Dr Aibek E Mirrakhimov at Department of Internal Medicine, Saint Joseph Hospital, Chicago, Illinois, USA and colleagues have reported a serious case of Antiphospholipid syndrome mimicking a benign Panic disorder that appeared in BMJ.
Antiphospholipid syndrome (APS) is an acquired autoimmune disorder that manifests clinically as recurrent venous or arterial thrombosis and/or fetal loss. It is present in 15 – 20% of all cases of deep vein thrombosis and in one-third of new strokes occurring in people under the age of 50.
According to history, a 27-year-old, non-obese, non-smoker Caucasian woman with no medical history came to the emergency department, because of vague chest discomfort, shortness of breath and palpitations. Her family history was significant only for lung cancer in her father at age 72. ECG showed sinus tachycardia with a rate of 112/min; chest x-ray did not show any evidence of pulmonary or chest pathology. Troponins came back negative. The patient denied using medications and recreational drugs. The patient was presumed to have a panic attack and clonazepam was administered, with the resolution of her symptoms within 1 h.
Two weeks later the patient was hospitalised, because of chest pain, shortness of breath and light-headedness. D-dimers came elevated, and CT scan of the chest with contrast showed filling defects in the main posteromedial basal segmental branch of the left lower lobe pulmonary artery and posterior basal segmental branch of the right lower lobe pulmonary artery.
The patient was treated with low molecular weight heparin, with a switch to oral warfarin. Lower extremity Doppler ultrasound did not detect any evidence of thrombosis. After a thorough laboratory workup, the patient was found to have anticardiolipin antibodies, with confirmation 3 months later. The patient agreed to use warfarin indefinitely.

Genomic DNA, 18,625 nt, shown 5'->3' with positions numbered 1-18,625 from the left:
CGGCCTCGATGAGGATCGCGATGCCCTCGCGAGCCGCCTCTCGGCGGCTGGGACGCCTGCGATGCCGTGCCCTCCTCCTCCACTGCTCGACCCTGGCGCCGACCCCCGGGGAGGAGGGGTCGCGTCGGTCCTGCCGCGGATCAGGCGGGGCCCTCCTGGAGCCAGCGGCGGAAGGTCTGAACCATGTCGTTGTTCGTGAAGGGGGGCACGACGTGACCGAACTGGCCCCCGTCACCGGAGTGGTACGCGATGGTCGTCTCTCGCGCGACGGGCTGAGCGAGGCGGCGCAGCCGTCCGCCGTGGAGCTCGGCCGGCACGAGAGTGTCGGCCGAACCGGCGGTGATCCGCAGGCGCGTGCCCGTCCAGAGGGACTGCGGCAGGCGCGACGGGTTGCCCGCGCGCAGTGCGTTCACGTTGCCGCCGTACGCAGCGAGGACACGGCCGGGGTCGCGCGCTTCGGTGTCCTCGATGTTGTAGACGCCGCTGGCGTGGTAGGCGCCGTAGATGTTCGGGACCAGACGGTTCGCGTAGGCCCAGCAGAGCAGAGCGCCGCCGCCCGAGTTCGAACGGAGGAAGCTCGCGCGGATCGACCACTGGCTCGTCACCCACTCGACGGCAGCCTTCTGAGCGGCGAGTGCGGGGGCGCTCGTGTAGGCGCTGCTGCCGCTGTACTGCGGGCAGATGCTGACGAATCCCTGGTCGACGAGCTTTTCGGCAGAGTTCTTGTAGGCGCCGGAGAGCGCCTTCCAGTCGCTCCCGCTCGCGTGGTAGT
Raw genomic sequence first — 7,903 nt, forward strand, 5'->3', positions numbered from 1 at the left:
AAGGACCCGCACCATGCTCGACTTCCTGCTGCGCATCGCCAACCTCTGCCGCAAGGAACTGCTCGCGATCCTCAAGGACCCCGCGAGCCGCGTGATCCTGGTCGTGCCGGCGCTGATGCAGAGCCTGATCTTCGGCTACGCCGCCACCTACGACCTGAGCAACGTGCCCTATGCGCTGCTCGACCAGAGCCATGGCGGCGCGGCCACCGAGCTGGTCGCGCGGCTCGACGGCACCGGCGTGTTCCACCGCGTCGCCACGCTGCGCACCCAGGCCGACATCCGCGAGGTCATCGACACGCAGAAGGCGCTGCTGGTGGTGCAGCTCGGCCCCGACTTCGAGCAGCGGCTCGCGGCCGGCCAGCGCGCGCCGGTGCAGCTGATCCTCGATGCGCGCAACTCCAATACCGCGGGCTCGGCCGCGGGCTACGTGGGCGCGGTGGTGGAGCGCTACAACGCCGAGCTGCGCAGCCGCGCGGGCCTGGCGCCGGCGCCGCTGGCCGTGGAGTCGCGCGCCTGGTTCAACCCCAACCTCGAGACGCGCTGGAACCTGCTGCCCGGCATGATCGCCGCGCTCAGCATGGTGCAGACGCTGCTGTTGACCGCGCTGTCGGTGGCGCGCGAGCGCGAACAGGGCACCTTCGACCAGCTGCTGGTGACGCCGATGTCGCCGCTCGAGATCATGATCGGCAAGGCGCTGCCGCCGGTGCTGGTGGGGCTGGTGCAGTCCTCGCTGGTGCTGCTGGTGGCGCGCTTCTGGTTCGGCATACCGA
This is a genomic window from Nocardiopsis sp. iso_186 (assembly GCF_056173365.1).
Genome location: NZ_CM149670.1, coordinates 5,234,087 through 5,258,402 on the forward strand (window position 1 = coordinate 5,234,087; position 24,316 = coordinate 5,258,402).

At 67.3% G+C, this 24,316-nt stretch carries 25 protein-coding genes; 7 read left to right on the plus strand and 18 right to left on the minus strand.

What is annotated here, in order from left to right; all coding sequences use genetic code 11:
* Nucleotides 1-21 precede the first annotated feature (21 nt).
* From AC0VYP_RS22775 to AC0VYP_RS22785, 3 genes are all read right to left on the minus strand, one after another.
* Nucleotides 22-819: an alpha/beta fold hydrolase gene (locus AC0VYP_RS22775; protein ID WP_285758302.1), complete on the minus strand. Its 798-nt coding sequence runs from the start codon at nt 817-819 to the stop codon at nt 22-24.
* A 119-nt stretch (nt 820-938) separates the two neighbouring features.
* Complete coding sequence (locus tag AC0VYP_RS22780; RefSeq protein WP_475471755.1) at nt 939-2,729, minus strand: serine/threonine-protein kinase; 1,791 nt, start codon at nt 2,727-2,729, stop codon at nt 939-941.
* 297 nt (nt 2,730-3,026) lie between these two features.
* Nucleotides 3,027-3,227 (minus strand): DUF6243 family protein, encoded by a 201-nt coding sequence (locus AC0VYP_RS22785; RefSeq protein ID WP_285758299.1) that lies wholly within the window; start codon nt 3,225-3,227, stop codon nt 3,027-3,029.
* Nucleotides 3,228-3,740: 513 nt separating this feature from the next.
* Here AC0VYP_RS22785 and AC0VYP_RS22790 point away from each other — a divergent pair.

Panic disorder usually presents in a young woman and may mimic diseases with a more ominous prognosis. Antiphospholipid syndrome is notorious for a propensity for clotting and is considered to be a risk factor for pulmonary embolism and pulmonary disorders.
- Panic disorder may mimic a disease with more ominous prognosis Antiphospholipid syndrome, due to non-specific symptomatology.
- In Antiphospholipid syndrome, risk factors for thrombosis must be addressed. These include diabetes, hypertension or high blood pressure, hypercholesterolemia or high cholesterol, obesity, smoking, estrogen therapy for menopause or contraception, and any underlying systemic autoimmune disease.
- The clinicians should have a low threshold for pursuing a further work-up for pulmonary embolism in young patients presenting with chest discomfort, anxiety and shortness of breath.
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